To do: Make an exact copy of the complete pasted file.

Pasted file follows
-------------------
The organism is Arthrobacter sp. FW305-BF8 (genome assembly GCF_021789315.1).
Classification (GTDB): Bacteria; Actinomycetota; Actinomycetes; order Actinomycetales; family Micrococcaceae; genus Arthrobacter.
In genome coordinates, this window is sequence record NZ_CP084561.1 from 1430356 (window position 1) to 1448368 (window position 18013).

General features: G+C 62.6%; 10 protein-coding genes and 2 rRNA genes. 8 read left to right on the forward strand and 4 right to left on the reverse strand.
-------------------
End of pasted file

The organism is Arthrobacter sp. FW305-BF8 (genome assembly GCF_021789315.1).
Classification (GTDB): Bacteria; Actinomycetota; Actinomycetes; order Actinomycetales; family Micrococcaceae; genus Arthrobacter.
In genome coordinates, this window is sequence record NZ_CP084561.1 from 1430356 (window position 1) to 1448368 (window position 18013).

General features: G+C 62.6%; 10 protein-coding genes and 2 rRNA genes. 8 read left to right on the forward strand and 4 right to left on the reverse strand.